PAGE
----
Note that parentheses are required around the query.

	   The absolute path name of the input or output file. Windows users
	   might need to use an E'' string and double any backslashes used in
	   the path name.

	   Specifies that input comes from the client application.

	   Specifies that output goes to the client application.

	   Specifies whether the selected option should be turned on or off.
	   You can write TRUE, ON, or 1 to enable the option, and FALSE, OFF,
	   or 0 to disable it. The boolean value can also be omitted, in which
	   case TRUE is assumed.

	   Selects the data format to be read or written: text, csv (Comma
	   Separated Values), or binary. The default is text.

	   Specifies copying the OID for each row. (An error is raised if OIDS
	   is specified for a table that does not have OIDs, or in the case of
	   copying a query.)

	   Specifies the character that separates columns within each row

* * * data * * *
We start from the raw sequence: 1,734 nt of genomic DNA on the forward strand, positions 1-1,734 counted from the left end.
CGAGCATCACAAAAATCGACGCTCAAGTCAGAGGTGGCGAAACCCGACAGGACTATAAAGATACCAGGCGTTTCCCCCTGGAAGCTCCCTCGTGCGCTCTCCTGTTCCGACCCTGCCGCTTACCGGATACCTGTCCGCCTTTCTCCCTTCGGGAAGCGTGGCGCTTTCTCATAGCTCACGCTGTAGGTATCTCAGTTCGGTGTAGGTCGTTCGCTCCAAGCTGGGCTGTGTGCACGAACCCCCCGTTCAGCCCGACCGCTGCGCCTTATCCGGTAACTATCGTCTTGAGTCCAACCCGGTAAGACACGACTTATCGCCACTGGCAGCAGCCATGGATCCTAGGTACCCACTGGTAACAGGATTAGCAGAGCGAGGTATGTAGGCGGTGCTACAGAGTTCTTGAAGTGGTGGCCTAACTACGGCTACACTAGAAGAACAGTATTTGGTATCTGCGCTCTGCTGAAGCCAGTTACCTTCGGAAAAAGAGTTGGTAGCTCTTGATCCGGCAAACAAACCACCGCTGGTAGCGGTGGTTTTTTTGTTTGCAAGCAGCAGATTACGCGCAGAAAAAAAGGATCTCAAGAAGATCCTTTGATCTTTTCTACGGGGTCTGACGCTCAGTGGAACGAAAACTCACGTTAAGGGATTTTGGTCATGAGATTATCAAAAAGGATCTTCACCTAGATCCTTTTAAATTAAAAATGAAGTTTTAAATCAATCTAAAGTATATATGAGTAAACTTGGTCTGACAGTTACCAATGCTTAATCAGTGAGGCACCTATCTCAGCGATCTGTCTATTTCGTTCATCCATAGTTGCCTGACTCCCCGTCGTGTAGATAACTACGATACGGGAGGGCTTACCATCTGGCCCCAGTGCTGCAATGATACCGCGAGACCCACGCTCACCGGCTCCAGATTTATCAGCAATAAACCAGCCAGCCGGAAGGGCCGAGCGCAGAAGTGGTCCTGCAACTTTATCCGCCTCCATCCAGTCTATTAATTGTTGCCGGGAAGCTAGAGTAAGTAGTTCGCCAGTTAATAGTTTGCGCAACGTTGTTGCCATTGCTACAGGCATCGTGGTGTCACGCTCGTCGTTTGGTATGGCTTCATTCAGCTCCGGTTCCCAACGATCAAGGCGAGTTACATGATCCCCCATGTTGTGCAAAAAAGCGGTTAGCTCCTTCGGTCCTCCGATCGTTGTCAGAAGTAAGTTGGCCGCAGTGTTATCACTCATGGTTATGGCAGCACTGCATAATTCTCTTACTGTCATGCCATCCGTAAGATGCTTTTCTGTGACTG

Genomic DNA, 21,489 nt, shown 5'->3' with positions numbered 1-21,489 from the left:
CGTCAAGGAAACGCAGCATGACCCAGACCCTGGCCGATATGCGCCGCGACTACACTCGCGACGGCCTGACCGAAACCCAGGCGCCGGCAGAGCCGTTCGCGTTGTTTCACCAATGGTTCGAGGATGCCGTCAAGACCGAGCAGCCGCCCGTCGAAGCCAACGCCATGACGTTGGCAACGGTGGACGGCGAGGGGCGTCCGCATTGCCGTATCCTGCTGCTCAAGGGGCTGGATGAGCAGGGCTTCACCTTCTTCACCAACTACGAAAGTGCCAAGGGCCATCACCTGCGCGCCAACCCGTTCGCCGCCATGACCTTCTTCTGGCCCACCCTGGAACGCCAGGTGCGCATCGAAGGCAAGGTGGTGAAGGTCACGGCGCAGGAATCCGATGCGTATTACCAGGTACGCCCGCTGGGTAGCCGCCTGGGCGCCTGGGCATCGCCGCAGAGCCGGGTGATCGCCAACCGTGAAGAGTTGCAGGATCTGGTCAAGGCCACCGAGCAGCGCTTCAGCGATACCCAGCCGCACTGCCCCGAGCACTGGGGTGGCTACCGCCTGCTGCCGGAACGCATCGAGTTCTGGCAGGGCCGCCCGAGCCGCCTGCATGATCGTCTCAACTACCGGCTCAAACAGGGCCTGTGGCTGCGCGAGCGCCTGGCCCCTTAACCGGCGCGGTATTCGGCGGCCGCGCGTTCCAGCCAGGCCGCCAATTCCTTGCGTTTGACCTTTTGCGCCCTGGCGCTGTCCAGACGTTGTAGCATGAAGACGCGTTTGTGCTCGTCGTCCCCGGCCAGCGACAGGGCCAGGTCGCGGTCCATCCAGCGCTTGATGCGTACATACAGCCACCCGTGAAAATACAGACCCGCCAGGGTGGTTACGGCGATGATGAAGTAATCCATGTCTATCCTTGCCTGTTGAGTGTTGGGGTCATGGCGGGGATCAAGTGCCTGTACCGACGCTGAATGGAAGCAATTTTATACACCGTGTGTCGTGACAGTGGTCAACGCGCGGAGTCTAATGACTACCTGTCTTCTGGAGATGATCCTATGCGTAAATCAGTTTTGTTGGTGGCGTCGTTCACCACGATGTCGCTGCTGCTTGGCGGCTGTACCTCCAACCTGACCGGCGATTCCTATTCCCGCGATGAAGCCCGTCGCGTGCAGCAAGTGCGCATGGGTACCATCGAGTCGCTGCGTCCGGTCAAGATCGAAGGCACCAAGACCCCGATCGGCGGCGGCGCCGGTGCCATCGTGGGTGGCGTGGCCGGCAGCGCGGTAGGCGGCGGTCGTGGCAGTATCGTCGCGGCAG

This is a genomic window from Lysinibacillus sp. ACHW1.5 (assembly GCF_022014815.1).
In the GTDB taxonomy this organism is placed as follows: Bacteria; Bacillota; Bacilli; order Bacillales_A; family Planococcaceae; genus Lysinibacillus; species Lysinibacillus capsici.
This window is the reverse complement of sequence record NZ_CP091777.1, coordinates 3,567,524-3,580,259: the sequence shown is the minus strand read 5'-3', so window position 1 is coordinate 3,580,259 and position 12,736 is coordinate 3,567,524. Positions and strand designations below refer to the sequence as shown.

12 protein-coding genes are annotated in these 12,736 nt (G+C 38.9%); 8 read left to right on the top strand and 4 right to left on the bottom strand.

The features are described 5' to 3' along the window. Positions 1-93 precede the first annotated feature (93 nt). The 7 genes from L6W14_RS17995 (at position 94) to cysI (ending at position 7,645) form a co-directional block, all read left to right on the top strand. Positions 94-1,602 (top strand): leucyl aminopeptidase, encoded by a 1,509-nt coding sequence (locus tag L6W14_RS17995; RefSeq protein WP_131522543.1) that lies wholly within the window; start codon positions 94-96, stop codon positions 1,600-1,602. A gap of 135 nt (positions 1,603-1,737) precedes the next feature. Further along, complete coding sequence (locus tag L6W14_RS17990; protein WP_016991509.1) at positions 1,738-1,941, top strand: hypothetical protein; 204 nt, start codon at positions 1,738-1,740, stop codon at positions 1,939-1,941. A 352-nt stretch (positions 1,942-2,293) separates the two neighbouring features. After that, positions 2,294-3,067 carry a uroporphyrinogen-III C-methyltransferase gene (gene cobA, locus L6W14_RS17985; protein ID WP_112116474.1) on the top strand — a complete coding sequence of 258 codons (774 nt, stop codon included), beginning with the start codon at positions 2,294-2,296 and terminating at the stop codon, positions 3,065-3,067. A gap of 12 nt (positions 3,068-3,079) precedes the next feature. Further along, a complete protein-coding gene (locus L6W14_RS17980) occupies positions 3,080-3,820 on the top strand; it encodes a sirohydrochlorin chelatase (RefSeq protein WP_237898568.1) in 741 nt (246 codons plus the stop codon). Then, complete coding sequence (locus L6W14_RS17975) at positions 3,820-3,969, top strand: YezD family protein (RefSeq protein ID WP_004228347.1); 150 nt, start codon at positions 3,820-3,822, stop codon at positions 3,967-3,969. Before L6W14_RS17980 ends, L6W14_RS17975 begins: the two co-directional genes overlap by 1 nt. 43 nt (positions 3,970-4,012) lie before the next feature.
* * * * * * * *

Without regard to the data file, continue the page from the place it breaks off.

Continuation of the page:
(line) of the file. The default is a tab character in text format,
	   a comma in CSV format. This must be a single one-byte character.
	   This option is not allowed when using binary format.

	   Specifies the string that represents a null value. The default is
	   \N (backslash-N) in text format, and an unquoted empty string in
	   CSV format. You might prefer an empty string even in text format
	   for cases where you don't want to distinguish nulls from empty
	   strings. This option is not allowed when using binary format.

	       When using COPY FROM, any data item that matches this string
	       will be stored as a null value, so you should make sure that
	       you use the same string as you used with COPY TO.

	   Specifies that the file contains a header line with the names of
	   each column in the file. On output, the first line contains the
	   column names from the table, and on input, the first line is
	   ignored. This option is allowed only when using CSV format.

	   Specifies the quoting character to be used when a data value is